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Session 21: Mutual Funds vs Fixed Deposits

We are glad to have you with us for our Twenty First Session - Mutual Funds vs. Fixed Deposits

So let us now begin with our learning session today.

Many of you may be quite familiar with this traditional investment instrument that is considered safe and caters to the needs of a large category of investors in India, even today. Being a financial instrument provided by banks in India, it offers returns better than the regular savings account and hence enjoys an edge when it comes to earning better returns on one's savings. Yes, we are talking about 'Fixed Deposits'.

It usually ends up in a long debate when it comes to comparing fixed deposits with other investment avenues like mutual funds. In our learning session today, we'll try to present a clear and unbiased comparison which may help you choose a suitable investment avenue (i.e. Mutual Funds or Fixed Deposits) to meet your financial goals.

So, let us see which of these are more advantageous - mutual funds or fixed deposits. But first, let us take a look at what are...

Fixed Deposits

  • (Fixed Deposits are...) A Traditional Financial Instrument offered by Banks

  • Fixed Deposits Provide Rate of Interest Higher than Regular Savings Account (...Banks compensate you for committing your money with them for a longer time period)

  • (They...) Offer Fixed Rate of Interest for a pre-specified Tenure (...So you will continue to enjoy the same interest rate throughout the tenure. Such interest rates may vary from bank to bank, ranging from 4% to 10% or sometimes even higher. Generally, the longer the term of deposit, the higher would be the rate of interest offered by the bank)

  • Fixed Deposits come with a pre-defined Maturity Period (...You can fix your money at a higher rate, right from 7 days to as long as 10 years)

  • (But there is a restriction on withdrawal of the money before maturity...) Banks may Charge a Penalty for Premature Withdrawal (...Say, you invested in a FD offering interest @ 9% p.a. for 5 years; but due to some emergency you need to withdraw the money after 3 years. In this case, the bank will pay you interest applicable for 3 years of your investment tenure, leaving you with a lower interest rate of, say, 7%. So you would lose 2% on returns and maybe an additional 1% in the form of penalty for premature withdrawal)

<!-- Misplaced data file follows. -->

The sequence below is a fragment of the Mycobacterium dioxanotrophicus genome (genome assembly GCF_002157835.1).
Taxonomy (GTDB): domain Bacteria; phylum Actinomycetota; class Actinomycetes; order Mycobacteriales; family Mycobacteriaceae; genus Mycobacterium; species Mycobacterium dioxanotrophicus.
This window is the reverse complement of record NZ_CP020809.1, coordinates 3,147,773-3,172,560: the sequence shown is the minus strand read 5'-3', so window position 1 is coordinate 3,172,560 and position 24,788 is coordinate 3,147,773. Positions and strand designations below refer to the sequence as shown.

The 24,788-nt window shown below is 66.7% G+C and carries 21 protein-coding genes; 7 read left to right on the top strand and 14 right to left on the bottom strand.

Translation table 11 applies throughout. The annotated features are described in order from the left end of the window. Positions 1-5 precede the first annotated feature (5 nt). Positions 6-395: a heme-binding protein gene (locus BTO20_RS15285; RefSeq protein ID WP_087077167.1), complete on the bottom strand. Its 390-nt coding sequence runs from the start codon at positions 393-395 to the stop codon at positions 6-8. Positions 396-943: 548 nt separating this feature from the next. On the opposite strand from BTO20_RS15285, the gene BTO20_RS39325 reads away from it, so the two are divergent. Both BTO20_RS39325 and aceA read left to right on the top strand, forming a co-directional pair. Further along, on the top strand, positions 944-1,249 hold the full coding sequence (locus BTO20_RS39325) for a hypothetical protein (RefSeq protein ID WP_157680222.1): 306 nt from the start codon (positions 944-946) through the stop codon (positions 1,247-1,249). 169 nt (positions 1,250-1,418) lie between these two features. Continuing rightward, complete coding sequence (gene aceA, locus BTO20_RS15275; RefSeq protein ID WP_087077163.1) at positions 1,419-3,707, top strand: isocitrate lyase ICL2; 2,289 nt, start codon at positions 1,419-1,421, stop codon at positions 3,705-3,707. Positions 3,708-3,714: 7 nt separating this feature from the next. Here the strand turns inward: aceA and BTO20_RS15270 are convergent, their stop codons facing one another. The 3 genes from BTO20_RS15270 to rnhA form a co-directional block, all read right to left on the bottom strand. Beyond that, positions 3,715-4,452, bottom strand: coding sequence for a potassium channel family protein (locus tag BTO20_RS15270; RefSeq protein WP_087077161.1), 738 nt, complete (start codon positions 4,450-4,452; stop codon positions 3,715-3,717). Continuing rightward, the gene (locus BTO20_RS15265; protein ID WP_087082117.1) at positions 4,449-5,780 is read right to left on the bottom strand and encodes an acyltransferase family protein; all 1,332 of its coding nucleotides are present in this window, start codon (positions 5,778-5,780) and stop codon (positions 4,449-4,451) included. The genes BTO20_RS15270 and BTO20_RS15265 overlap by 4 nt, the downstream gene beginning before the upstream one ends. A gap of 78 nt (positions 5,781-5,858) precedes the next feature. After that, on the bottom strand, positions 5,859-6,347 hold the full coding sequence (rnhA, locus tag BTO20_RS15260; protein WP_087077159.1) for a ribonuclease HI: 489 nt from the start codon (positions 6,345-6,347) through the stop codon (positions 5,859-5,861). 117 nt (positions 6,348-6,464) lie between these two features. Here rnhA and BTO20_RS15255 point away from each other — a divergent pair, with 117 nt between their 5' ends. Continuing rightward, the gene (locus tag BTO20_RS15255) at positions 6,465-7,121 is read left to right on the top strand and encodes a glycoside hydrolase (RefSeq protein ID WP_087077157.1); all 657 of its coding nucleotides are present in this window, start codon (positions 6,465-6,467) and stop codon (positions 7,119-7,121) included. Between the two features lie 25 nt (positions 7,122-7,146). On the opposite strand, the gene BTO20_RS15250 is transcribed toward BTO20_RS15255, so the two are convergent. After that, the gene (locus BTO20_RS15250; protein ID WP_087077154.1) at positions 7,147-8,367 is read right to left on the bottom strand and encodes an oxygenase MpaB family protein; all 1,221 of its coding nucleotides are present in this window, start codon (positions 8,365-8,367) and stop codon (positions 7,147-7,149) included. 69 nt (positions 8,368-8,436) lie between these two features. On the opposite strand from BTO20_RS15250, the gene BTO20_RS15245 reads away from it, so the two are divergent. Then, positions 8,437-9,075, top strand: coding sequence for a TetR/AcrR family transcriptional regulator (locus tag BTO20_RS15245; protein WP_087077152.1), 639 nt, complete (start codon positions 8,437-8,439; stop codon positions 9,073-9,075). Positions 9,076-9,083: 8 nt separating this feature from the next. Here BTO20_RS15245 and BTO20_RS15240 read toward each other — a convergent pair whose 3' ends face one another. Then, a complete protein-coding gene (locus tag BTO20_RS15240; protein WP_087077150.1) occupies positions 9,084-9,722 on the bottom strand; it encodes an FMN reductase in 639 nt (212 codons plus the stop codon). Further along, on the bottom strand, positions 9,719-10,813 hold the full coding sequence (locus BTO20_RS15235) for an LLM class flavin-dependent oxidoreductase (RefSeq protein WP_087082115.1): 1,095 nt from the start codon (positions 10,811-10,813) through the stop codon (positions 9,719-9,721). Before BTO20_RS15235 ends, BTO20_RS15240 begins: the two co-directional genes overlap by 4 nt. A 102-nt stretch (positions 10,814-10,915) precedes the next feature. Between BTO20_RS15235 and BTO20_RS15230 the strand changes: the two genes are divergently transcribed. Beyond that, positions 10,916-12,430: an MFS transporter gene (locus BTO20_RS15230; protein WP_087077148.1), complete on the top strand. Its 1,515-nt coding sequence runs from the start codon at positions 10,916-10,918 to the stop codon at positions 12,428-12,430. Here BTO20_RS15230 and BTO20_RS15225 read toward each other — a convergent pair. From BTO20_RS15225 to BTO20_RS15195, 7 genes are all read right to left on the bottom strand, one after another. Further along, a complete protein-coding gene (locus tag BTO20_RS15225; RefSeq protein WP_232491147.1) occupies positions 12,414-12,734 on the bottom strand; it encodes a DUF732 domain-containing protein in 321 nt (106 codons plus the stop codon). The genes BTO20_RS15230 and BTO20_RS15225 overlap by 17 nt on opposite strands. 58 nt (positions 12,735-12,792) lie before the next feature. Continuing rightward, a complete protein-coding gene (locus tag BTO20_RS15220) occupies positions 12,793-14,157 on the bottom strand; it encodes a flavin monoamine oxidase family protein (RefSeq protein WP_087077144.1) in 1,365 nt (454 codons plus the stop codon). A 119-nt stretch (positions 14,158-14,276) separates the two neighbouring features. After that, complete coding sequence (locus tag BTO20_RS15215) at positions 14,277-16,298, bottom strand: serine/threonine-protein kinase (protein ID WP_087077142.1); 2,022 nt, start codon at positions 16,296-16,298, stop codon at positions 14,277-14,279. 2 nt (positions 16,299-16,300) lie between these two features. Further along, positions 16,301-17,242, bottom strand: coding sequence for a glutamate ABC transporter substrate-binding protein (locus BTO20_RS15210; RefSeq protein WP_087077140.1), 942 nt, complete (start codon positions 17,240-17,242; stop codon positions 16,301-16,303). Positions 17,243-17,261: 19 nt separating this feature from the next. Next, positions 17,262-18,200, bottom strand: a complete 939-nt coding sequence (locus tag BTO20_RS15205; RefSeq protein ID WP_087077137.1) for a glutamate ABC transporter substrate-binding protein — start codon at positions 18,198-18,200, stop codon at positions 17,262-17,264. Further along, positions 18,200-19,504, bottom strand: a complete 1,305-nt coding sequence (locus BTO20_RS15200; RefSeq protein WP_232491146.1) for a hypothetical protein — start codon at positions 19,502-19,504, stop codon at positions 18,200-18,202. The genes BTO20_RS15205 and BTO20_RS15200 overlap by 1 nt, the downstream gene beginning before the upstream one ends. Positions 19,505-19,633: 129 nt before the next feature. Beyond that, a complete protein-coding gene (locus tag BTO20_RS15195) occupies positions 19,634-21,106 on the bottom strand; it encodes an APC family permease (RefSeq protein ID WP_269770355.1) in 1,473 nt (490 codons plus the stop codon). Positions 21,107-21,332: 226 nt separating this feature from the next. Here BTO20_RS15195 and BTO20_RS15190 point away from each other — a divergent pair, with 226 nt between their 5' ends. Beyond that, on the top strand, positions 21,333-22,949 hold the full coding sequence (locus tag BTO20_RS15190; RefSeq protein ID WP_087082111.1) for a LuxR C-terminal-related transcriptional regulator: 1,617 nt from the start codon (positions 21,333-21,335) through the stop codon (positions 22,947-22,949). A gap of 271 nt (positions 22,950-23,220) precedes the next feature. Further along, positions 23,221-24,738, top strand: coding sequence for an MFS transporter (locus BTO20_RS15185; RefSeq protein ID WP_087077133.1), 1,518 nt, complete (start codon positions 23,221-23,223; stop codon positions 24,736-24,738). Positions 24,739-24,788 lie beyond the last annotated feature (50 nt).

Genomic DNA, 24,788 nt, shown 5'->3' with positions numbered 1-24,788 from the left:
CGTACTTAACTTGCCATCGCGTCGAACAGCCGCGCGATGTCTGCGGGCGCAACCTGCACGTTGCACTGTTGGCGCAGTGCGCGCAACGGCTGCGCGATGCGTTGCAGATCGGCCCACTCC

• Fixed Deposits are considered to be Safe Investments ( they are covered by the Deposit Insurance and Credit Guarantee Corporation (DICGC). However, DICGC guarantees an amount of up to Rs 1,00,000 per depositor per bank - for both principal and interest. It is noteworthy that deposits kept in different branches of a bank are aggregated for the purpose of insurance cover and a maximum amount of up to rupees one lakh is paid to the depositor.)

  • (Apart from Fixed Deposits...) Banks ( India...) also offer Recurring Deposits and Flexi Fixed Deposits ( investors)

While in our past sessions we told you all about investing in mutual funds and how it is beneficial for you. Here we have compared mutual funds and fixed deposits on various parameters.

Mutual Funds vs. Fixed Deposits

Parameters Mutual Funds Fixed Deposits
Rate of Returns No Assured Returns Fixed Returns
Inflation Adjusted Returns Potential for High Inflation-adjusted Returns Usually Low Inflation-adjusted Returns
Risk Medium to High Risk Low Risk
Liquidity Liquid Medium to Low Liquidity
Premature Withdrawal Allowed with Exit Load Allowed with Penalty
Cost of Investment Management Cost No Cost
Tax Status# Favourable Tax Status As Per Tax Slab
# Taxation details are as per existing tax laws. The nature of tax will depend based on the individuals tax status and nature of investments